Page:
Reader 2: God agrees with you too. God wants us to live in a time of justice when everybody has what they need to live.
Reader 1: Really?
Reader 2: Yep. The Bible talks about it all the time. It is a big part of what people of faith pray and work for. And I really believe it will happen some day.
Reader 1: I hope it happens soon. I am afraid of what might happen if things don't change.
Reader 2: Oh try not to be afraid. Fear gets in the way a lot. While we light candles to remind us of God's light and justice why don't we sing “Don't Be Afraid” which is on the insert in the bulletin. We'll sing it twice.
(they light all 4 of the candles in the wreath and then sit down while the song is sung)

Christmas Eve – December 24, 2008 – Be Not Afraid the Baby means Change
Reader 1: Christmas Eve is here at last. Soon we will hear about angels and shepherds.
Reader 2: And the angels will remind all of us not to be afraid.
Reader 1: The candles on our wreath remind us not to be afraid to. One reminds us to not be afraid of the bad news around us because a better world is coming (lights a purple candle)
Reader 2: And this one reminds us to not be afraid of the tough choices and changes that need to come before we have peace in the world. (lights second purple candle)
Reader 1: This pink candle reminds us that even when the world is going crazy we can choose to be less afraid, we can choose to sing for joy (lights pink candle)
Reader 2: And this last candle reminds us that when we work past the fear we can see God's hope for justice in the world. (lights last purple candle)
Reader 1: Now there is only one candle left. The one in the middle.
Reader 2: That's right. What does it remind us of?
Reader 1: Well Christmas is about a baby right? And a baby means change right? Well some people think that change is very scary.
Reader 2: SO let's light this candle to remind us of the Baby, and of the changes that might happen, and to not be afraid of those changes (lights center candle)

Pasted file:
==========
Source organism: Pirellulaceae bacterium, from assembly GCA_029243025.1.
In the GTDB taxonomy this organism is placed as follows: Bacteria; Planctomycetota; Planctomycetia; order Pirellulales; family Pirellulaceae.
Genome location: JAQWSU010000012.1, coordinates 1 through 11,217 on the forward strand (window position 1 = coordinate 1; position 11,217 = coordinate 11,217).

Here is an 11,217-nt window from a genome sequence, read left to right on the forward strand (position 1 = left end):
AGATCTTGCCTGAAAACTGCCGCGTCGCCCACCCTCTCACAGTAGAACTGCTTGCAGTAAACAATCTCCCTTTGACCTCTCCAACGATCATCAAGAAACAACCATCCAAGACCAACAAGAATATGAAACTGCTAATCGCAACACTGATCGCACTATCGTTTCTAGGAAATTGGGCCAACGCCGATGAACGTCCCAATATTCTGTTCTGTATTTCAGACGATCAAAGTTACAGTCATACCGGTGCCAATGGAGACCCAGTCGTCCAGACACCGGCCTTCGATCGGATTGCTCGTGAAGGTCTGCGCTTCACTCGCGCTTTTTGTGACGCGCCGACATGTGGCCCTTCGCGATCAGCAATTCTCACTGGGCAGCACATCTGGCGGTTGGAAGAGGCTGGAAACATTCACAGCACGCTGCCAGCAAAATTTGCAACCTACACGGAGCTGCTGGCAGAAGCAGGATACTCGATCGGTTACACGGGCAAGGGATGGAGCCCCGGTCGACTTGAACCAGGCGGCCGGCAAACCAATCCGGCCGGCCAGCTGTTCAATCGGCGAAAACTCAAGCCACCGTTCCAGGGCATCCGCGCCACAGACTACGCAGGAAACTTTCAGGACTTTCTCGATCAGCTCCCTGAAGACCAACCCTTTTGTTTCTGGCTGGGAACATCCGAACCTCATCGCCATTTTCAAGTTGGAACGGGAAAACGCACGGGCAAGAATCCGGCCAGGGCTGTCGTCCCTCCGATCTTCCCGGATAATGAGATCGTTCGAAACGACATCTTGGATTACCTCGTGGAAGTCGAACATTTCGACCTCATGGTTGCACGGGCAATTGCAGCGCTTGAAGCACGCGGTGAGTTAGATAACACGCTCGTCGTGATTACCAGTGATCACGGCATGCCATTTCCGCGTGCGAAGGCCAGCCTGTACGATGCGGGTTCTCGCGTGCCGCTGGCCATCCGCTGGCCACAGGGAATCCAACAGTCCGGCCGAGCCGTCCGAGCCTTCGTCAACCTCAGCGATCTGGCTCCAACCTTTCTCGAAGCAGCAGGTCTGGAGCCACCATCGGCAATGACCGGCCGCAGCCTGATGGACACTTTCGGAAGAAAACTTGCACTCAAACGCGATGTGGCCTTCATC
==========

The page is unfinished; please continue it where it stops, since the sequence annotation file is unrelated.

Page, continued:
Time to plan for Advent. The theme I am working with this year is Be Not Afraid

Nov 30 -- Be Not Afraid, a new world is coming
  • Isaiah 65:17-23
  • Revelation 21:1-4 (Responsive Reading)
  • Mark 13:24-37
Dec 7 -- Be Not Afraid, Prophetic Peace be with you
  • Isaiah 11:1-10
  • Psalm 72 (VU p.790)
  • Luke 3:7-18
Dec 14 -- Be Not Afraid, sing for joy
  • Pageant Sunday
Dec 21 -- Be Not Afraid Justice shall be done
  • Luke 1:47-55 (VU p.898)
  • Luke 1:68-79 (VU p.900)
  • Isaiah 61:1-4, 8-11
Dec 24 -- Be Not Afraid, the Baby means change
  • Isaiah 9:2-7
  • Luke 1:26-38
  • Luke 2:1-14
Candle liturgy (hopefully) coming soon...

Monday, October 27, 2008

For November 2, 2008 -- Proper 26, 25th After Pentecost

In the midst of the storms of life we hear it.
God calls us to faith.
As the waters rise we hear it again.
God calls us to fellowship.
When the flood threatens to overwhelm us we hear it again.
God calls us to gather in prayer and praise. Let us worship together…

God of floods and droughts, God of abundance and plenty, God of hope and promise, once again we gather for worship. In this time of prayer, and singing, and reflection move among us. Stir in our hearts the courage to move forward when the way is hard. Stir in our souls the ability to trust in your promise. We pray in Jesus’ name as we sing together the words he taught to his friends…

Offering Prayer
Gracious God, we have received so much. Here and now we offer some of what we have to help the world around us wade through the floods that assail us. May the gifts we give be tools that build bridges to new life. Amen.

God, often in life the road seems hopelessly blocked.
the river of hardship floods and we despair of being able to cross.
In those times when we stare at the raging waters and give up, give us courage.
Lead us to take those first steps into the deluge, help us wade into the waters of life.
In those times when no amount of coaxing will let us get our feet wet, when the fear of being washed away overwhelms our will to go forward,
forgive our reluctance, strengthen our courage, we pray.
…time of silent prayer…
No matter what torrents flood our paths God is there. God offers forgiveness and strength as we wade out into the flood.
Thanks be to God. Hallelujah!

The road lies before us; we just need to cross the river.
The river is broad but God will help us to cross.
And on the other side lies our hope and our promise.
When we cross the river we will share the gifts of God: love, life, and laughter with all we meet on the far side.
So go, Wade in the Water, trusting that God our Creator, Redeemer, and Sustainer wades with you.
Thanks be to the wading God. Amen.

Monday, October 20, 2008

For October 26, 2008 -- Proper 25, 24th After Pentecost